Free Association: A Pocket Guide to Notable Lepidoptera
By Eden Hasselblatt
Lymantria dispar dispar
Circa 1868–69, French artist and amateur entomologist Étienne Léopold Trouvelot imported European gypsy moths to North America in the hopes of breeding a hybrid silk-spinning species. Some of the moths escaped into the forests near his Massachusetts home and their ravenous caterpillars have been decimating foliage ever since. Trouvelot apparently abandoned his ill-advised hobby and turned to astronomy, becoming a noted illustrator of celestial phenomena.
The butterfly of doom. Legions of black-and-scarlet lepidoptera blazed across Russian skies in 1881, the year Tsar Alexander II was assassinated. Vladimir Nabokov recounted this lore of the ominous red admiral—one of several species to appear in the butterfly enthusiast’s writings.
Acherontia atropos, Acherontia lachesis, Acherontia styx
These three species are commonly referred to as the death’s head hawkmoth, named for the skull-like pattern on their thorax. The moth appears in the Surrealist silent film Un Chien Andalou (1929), written by Luis Buñuel and Salvador Dalí, as well as the iconic poster for the 1991 psychological thriller The Silence of the Lambs.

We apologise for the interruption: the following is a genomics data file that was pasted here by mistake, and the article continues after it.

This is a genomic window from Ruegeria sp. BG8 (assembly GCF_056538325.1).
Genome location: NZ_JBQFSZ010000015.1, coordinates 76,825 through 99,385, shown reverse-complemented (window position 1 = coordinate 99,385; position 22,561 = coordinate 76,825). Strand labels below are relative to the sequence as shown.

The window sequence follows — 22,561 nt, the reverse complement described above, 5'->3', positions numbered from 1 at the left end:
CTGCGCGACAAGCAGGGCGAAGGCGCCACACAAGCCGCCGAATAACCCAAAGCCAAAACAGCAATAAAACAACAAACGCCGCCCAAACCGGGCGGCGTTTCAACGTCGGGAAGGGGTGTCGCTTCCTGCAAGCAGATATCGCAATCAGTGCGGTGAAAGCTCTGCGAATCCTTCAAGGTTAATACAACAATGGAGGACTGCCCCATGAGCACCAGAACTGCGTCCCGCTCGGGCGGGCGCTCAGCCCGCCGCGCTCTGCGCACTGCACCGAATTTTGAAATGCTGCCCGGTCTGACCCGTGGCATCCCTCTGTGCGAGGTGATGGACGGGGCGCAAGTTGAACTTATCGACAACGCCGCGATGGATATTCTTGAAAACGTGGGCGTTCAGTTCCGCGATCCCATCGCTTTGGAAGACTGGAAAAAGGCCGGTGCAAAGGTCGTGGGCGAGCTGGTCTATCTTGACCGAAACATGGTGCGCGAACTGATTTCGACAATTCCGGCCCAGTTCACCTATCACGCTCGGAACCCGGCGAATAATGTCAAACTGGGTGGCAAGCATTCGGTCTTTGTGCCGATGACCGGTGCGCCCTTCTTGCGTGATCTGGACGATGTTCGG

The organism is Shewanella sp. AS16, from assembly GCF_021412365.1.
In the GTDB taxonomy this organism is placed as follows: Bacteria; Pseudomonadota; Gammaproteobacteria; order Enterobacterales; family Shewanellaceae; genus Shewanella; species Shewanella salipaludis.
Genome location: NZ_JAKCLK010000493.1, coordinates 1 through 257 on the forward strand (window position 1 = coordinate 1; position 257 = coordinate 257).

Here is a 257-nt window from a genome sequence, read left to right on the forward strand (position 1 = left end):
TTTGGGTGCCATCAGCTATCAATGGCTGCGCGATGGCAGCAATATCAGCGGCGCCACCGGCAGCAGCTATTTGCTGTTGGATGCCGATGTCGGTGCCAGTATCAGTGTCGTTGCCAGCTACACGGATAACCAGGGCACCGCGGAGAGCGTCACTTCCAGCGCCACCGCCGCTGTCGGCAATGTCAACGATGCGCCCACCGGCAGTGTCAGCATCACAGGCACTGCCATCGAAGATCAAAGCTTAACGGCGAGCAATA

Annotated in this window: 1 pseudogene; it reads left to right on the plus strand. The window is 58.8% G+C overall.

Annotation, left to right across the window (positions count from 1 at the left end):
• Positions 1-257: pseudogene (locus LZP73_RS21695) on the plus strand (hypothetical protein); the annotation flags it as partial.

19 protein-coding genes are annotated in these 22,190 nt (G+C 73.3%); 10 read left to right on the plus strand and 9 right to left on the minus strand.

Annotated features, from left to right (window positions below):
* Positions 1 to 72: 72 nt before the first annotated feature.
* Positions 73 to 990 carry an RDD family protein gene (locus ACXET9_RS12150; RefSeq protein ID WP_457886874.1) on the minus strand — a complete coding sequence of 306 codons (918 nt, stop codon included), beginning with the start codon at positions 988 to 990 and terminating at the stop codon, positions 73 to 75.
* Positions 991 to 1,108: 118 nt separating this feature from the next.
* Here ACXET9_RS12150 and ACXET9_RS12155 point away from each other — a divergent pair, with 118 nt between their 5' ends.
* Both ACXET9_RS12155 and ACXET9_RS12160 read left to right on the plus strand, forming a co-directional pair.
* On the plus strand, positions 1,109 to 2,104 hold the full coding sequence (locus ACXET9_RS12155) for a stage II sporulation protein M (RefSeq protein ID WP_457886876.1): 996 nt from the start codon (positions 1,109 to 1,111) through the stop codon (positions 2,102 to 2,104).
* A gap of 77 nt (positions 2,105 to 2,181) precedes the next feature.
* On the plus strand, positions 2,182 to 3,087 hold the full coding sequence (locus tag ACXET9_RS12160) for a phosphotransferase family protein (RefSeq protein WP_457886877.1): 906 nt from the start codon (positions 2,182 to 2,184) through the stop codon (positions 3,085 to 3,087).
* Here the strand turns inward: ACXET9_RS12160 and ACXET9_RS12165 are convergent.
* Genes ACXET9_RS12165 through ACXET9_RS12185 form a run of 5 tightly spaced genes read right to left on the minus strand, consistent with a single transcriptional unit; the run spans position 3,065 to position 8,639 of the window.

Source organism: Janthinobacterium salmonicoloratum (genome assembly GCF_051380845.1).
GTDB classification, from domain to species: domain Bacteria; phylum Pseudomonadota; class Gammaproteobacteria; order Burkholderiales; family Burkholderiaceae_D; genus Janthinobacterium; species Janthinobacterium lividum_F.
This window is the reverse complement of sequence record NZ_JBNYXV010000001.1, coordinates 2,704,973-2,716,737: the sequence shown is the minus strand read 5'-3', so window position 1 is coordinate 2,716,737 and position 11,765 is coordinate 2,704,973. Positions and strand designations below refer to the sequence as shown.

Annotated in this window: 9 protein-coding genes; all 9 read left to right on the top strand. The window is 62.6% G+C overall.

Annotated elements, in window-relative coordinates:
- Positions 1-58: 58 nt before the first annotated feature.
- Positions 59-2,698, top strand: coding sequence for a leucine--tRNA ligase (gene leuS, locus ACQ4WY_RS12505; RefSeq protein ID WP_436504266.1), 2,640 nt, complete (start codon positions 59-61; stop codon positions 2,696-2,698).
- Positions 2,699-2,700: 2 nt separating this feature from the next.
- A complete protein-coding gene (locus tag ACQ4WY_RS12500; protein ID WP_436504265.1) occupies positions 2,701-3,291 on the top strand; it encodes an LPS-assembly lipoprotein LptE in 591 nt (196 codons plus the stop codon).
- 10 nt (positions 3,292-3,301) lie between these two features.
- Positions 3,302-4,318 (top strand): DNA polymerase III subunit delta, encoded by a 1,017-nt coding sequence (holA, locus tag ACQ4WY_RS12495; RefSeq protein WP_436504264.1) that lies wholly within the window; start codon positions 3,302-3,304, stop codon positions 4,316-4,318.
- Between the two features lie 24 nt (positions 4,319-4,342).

“No one knows how His Grace the Duke of Burgundy received that name in the first place, any reasoning being lost in the mists of etymological antiquity.”—Matthew Oates, In Pursuit of Butterflies.
Monarch butterfly caterpillars feed on poisonous milkweed, emerging in their adult form with brilliant, toxic, amber wings that cause predatory birds to regurgitate them.
Millions of the subspecies D. p. plexippus take fiery flight across the North American continent as the days cool and leaves start to yellow. These golden-orange butterflies are the only kind to embark on a two-way migration, flying south to spend winter in California and Mexico before journeying north in spring. Artist Robert Zhao Renhui photographed them in California, noting that in 2019, there was an 86 percent drop in the number of migrating butterflies.
“Free Association” is a glimpse into the chaotic mind of an ArtAsiaPacific editor, featuring a healthy sprinkling of fun facts and pop culture arcana.
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